Free-to-use cycle provision schemes have potential to encourage cycling and reduce inequalities

Dalton, Alice, Burke, Amanda and Jones, Andy (2022) Free-to-use cycle provision schemes have potential to encourage cycling and reduce inequalities. Journal of Transport and Health, 26. ISSN 2214-1413

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Abstract

Introduction: Cycling is an accessible, cheap way of incorporating health-promoting physical activity into everyday routines. One approach to facilitate engagement is to provide cycles through population-level approaches, such as commercial bike share schemes. However, these may increase health inequalities. An alternative is delivering cycle provision through not-for-profit and targeted schemes. However, there is a lack of peer-reviewed evidence on what comprises successful design and implementation. Methods: An evaluation of two not-for-profit cycle provision schemes in Norfolk, England, is conducted: The Cycle Loan Scheme (CLS) aimed at the general population, and Welcome Wheels (WW) for refugees/asylum seekers. Quantitative measures assess the extent to which the schemes recruited and engaged groups of need (non-cyclists, women, over 55 years-of-age, living in deprived areas, not White British). Baseline and follow-up surveys established cycling frequency (absolute and change), and motivators, benefits, and barriers to taking part. Responses were compared across groups of need. Results: At baseline, 87% of the 613 CLS participants were from a group of need, whilst 100% of WW participants (n=214) were. At follow-up, CLS participants (n=413) reported cycling a median of 5.5 hours a week (15 reported zero hours), an increase of 3.5 hours from baseline. Non-cyclists were less likely to engage than cyclists. WW participants (n=65) cycled a median five days per week at follow-up (all reported some cycling), an increase for 92%. Females were less likely to engage than males; all non-cyclists increased their cycling compared to 44% existing cyclists. Benefits of and barriers to engagement varied according to group of need. Conclusions: Cycle provision schemes have potential to reduce health inequalities by encouraging cycling, particularly when tailored to need and local context, and when interventions are delivered by non-profit, community embedded organisations. Application: A novel intervention framework is proposed to guide targeted interventions.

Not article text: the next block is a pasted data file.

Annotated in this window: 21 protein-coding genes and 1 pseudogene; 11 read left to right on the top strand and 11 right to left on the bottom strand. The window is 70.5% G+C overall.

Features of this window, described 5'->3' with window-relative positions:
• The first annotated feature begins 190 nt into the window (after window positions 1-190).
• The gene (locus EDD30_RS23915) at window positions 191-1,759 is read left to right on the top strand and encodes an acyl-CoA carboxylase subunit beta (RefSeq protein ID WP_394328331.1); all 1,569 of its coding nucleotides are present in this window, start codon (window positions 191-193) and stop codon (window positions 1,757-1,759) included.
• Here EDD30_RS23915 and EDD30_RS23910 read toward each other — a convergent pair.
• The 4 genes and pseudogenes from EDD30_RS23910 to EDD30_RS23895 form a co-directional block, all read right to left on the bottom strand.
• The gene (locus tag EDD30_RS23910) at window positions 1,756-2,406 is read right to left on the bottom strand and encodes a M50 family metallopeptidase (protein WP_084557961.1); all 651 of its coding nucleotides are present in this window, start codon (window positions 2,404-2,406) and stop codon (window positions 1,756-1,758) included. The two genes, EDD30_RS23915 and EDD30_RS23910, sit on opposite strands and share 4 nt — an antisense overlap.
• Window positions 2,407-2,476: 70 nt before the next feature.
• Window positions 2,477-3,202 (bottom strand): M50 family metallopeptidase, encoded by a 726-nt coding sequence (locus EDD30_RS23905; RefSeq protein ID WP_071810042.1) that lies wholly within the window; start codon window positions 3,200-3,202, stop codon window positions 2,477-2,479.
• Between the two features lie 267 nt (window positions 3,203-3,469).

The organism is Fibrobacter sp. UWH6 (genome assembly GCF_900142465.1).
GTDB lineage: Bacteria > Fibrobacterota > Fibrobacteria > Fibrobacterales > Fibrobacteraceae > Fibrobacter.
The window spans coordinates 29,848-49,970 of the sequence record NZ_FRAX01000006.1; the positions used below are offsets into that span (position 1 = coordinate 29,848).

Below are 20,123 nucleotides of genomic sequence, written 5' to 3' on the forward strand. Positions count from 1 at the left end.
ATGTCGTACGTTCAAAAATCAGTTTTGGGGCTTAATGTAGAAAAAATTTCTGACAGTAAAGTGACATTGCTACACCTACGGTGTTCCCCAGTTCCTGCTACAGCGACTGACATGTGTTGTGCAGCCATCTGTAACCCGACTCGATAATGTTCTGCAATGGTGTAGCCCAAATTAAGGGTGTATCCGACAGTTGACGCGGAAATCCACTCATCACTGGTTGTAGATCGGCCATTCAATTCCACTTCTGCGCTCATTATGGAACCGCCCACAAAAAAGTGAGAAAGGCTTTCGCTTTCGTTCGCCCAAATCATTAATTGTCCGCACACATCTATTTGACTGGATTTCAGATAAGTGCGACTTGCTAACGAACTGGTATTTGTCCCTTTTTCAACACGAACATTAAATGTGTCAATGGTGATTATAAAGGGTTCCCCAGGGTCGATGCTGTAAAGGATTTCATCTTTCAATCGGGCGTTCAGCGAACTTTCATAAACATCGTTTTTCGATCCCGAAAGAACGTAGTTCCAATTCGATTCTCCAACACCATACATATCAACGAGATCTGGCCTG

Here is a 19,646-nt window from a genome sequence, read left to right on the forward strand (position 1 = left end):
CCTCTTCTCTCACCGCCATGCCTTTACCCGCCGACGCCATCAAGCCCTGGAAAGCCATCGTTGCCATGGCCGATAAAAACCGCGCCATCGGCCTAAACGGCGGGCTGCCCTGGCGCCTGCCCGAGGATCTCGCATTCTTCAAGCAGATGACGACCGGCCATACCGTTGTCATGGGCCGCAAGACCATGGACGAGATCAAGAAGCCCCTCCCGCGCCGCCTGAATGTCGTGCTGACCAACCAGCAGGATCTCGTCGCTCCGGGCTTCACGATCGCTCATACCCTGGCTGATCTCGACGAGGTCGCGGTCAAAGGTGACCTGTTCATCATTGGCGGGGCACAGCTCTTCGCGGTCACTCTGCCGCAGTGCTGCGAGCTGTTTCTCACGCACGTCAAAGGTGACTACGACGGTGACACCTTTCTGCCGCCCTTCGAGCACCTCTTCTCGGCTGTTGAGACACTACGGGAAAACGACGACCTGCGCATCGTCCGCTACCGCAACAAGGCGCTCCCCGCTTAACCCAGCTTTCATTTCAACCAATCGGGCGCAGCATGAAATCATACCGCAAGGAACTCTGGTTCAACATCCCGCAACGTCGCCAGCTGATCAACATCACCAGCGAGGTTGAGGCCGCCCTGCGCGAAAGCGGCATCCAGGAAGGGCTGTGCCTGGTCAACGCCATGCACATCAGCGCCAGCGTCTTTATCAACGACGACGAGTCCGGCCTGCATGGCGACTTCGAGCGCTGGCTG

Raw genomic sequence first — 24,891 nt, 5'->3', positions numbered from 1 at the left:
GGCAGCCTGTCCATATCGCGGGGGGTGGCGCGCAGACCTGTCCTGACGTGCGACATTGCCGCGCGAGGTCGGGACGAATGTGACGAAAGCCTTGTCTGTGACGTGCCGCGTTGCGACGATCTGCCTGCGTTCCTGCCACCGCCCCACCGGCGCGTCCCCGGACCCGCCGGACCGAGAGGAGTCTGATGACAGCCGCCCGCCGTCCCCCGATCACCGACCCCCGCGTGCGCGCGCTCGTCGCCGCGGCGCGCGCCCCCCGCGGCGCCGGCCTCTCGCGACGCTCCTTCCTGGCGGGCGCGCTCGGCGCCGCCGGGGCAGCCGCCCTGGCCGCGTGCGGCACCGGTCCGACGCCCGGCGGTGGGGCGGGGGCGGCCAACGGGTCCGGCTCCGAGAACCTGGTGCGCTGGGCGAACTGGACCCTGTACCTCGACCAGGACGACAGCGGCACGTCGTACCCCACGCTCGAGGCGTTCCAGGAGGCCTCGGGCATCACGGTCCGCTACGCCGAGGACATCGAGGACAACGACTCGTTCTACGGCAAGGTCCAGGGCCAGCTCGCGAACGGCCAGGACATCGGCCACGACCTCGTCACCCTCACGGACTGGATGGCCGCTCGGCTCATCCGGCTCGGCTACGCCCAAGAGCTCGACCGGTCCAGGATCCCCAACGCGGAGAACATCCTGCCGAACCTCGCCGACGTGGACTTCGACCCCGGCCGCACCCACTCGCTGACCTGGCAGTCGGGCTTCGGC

Item Type: Article
Additional Information: Funding Information: This work was supported by Norfolk County Council from their Access Fund program, funded by the Department for Transport. The views and opinions expressed herein are those of the authors. The funders had no role in the study design; in the collection, analysis and interpretation of data; in the writing of the report; and in the decision to submit the article for publication.
Uncontrolled Keywords: health inequalities,cycling,active travel,behavior change interventions,bike share,intervention,cycling,active travel,bike share,behaviour change intervention,public health, environmental and occupational health,safety, risk, reliability and quality,pollution,health policy,transportation,safety research ,/dk/atira/pure/subjectarea/asjc/2700/2739
Faculty \ School: Faculty of Medicine and Health Sciences > Norwich Medical School
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Depositing User: LivePure Connector
Date Deposited: 24 May 2022 14:59
Last Modified: 15 Jun 2022 13:43
URI: https://ueaeprints.uea.ac.uk/id/eprint/85089
DOI: 10.1016/j.jth.2022.101391

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